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Marcia Muller
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p***@gmail.com
2017-09-11 05:00:35 UTC
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Back in the days when I read a fair amount of dark books, I read Sara Paresky and Dana Stabenow. They got darker and darker. Many of us stopped dead with Stabenow's "Harvest Moon". Paretsky, who needs that depression.

Otoh, I've always read Marcia Muller. Yes, she can get very dark and violent. In all of this, she has wonderful work collegues, family and lovers/caring people. I have read much more than 35 of her books and not once wanted to slash my wrists like when reading Paretsky and Stabenow.

Why haven't they and other not realized this? Why haven't they given their long-term protags a half-way decent lives?

Long live Marcia Muller!

Pam
Nancy Spera
2017-09-11 12:48:51 UTC
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Back in the days when I read a fair amount of dark books, I read Sara Paresky and Dana Stabenow. They got darker and darker. Many of us stopped dead with Stabenow's "Harvest Moon". Paretsky, who needs that depression.
Otoh, I've always read Marcia Muller. Yes, she can get very dark and violent. In all of this, she has wonderful work collegues, family and lovers/caring people. I have read much more than 35 of her books and not once wanted to slash my wrists like when reading Paretsky and Stabenow.
Why haven't they and other not realized this? Why haven't they given their long-term protags a half-way decent lives?
Long live Marcia Muller!
Pam
Here, here!!!

So heartily agree. It's been ages since I've Pareksy and Stabenow.

Nancy

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Carol Dickinson
2017-09-11 21:21:12 UTC
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Why haven't they and other not realized this? Why haven't they given their long-term protags a half-way decent lives?
I think its because some people have the good fortune not to have close personal experience with certain types of bad events or that impacted people. Perhaps they were born lucky or perhaps they were born with the ability to not be impacted. So they can experience such things in their imagination and let it go more easily than some of the rest of us.

I have read somewhere that people who live the longest are those that can survive the tragedies that life deals them, whether it be the death of their loved one or other such major hurt.

I never appreciated the "dark" in entertainment, even as a young person. But then very young, in preschool I started experiencing "dark" things. Like when I was 3, my mother was gone for 6 months, a major thing for a 3 year old. And even before that I don't think my mother really bonded with either me or my brother. When she came back after a horrid pregnancy, buying my sister's life with lots of stress and suffering, my sister became her golden child while my brother and I took second place never to recover our "status". My brother being the only son was a notch higher in affection, and, I knew way back in early elementary school that I was "different" from the rest of my family. In fact I believed I had to be adopted, because I was so different.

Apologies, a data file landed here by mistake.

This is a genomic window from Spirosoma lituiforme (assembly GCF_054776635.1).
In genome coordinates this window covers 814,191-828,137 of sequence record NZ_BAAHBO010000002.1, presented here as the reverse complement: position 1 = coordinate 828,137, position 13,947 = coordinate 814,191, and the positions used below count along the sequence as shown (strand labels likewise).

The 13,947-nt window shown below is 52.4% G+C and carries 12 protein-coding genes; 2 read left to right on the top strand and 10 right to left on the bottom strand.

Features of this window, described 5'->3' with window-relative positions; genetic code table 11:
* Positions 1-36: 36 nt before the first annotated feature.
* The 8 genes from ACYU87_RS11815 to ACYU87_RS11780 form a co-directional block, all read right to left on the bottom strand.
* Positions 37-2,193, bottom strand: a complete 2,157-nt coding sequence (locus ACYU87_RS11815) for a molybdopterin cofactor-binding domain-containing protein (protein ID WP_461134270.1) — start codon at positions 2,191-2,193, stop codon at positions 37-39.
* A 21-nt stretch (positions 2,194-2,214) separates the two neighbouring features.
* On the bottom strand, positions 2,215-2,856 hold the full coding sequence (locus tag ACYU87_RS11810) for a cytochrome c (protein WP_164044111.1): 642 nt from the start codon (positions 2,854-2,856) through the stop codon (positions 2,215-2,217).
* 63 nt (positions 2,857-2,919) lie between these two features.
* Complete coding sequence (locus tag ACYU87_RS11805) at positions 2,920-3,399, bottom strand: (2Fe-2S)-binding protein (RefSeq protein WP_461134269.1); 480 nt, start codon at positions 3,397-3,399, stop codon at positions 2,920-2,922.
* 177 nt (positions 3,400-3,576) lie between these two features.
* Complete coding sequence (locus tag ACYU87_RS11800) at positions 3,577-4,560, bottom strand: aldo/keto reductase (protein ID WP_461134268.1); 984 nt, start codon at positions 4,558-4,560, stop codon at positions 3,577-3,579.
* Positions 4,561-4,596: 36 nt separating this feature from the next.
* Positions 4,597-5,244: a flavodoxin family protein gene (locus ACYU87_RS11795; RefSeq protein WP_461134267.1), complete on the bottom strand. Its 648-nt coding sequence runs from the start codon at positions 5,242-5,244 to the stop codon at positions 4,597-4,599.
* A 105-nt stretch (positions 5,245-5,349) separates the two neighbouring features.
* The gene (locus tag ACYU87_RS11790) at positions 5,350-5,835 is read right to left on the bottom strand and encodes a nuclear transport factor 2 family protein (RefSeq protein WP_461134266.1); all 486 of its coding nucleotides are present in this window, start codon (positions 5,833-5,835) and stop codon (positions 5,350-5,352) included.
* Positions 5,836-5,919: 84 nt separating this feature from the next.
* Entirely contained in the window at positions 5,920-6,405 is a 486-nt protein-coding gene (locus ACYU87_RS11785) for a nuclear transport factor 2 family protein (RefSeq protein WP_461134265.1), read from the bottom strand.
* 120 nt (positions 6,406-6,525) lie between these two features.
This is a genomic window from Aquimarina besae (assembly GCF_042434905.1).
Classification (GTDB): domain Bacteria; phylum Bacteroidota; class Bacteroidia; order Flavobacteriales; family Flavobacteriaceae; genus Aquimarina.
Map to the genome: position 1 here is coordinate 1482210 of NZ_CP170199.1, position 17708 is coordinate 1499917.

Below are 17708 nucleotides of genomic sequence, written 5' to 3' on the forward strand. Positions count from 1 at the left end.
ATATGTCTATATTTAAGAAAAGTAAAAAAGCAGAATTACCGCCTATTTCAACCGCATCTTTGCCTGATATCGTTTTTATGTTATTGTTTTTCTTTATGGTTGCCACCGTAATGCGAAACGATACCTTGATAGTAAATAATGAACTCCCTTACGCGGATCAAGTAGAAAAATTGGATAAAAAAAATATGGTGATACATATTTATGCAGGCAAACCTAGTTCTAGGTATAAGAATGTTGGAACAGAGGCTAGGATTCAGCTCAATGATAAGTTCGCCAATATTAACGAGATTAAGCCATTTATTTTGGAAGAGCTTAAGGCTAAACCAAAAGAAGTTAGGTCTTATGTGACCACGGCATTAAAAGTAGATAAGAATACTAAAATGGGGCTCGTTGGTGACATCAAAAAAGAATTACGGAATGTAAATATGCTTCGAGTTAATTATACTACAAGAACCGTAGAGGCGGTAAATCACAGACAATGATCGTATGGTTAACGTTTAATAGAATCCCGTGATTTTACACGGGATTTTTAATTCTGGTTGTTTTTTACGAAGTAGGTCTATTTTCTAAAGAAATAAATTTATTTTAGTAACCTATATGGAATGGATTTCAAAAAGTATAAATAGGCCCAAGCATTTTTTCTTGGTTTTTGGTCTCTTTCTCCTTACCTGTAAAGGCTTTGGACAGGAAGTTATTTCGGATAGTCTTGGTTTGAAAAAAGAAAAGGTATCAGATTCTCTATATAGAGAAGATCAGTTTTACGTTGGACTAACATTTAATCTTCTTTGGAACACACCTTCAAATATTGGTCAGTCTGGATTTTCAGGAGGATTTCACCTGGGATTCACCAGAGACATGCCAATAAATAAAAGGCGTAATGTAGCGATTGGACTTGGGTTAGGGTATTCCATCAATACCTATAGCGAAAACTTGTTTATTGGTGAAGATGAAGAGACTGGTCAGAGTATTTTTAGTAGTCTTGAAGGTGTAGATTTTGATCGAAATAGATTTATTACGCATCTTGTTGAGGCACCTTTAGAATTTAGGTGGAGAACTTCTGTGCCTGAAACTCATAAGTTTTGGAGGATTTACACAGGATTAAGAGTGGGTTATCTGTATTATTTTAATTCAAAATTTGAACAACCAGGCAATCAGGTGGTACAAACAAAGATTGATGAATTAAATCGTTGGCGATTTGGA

SO when I read, and I did that a lot because I was not a participant in much of what the family was doing, I loved the happier stories and movies. And my life has continued down the same path. Losing my first love before I was even 21. So many dark things that end up in novels happened to me and my current spouse in real life. I read to relax and get to sleep as well as for the story. Doesn't help to read about things that bring back dark memories.

But for these authors, I bet they have that characteristic that allows things to be dealt with and put away somewhere in the closet of their head. I know that I cannot read Debbie Stabenow, just can't but partly because she weaves in elements of real life events here in Alaska that "remind" those of us who live here. But in person she is a bubbly package of sunshine the few times I've met her.

Diana Gabaldon does terrible things to her characters that take the story elements to dark places, especially with Black Jack, the darkest character I have ever read. In the fan base she is often referred to as "cruel" to her characters, but she balances that with great joys, a lot of comedy, tremendous romantic passages and written words that just plain take your breath away at times. I can read her.

But also her characters are on a lifelong adventure, a dozen characters that live through several decades together as happens with Michner, or Jakes or other writers of popular sprawling series. Her books are really tomes and with that many pages in them she can give her characters time to resolve the issues. Tomes, that's the other element, I guess. I know I loved Jakes' North and South trilogy and there was a lot of dark stuff in them. And I get through Hambly's Benjamin January series, many elements based on real life dark events. But not the kind of events that when I read them take me revisiting any dark places in my real life.

So I agree. Authors should realize we need some part of their protagonist's existence to be "not dark". I want the heroic characters in my reading to be somebody I wouldn't mind spending some time with in real life, chatting over the back fence if they lived next door even. Not everybody needs that much. I do and that's who I choose to spend time with.

Carol

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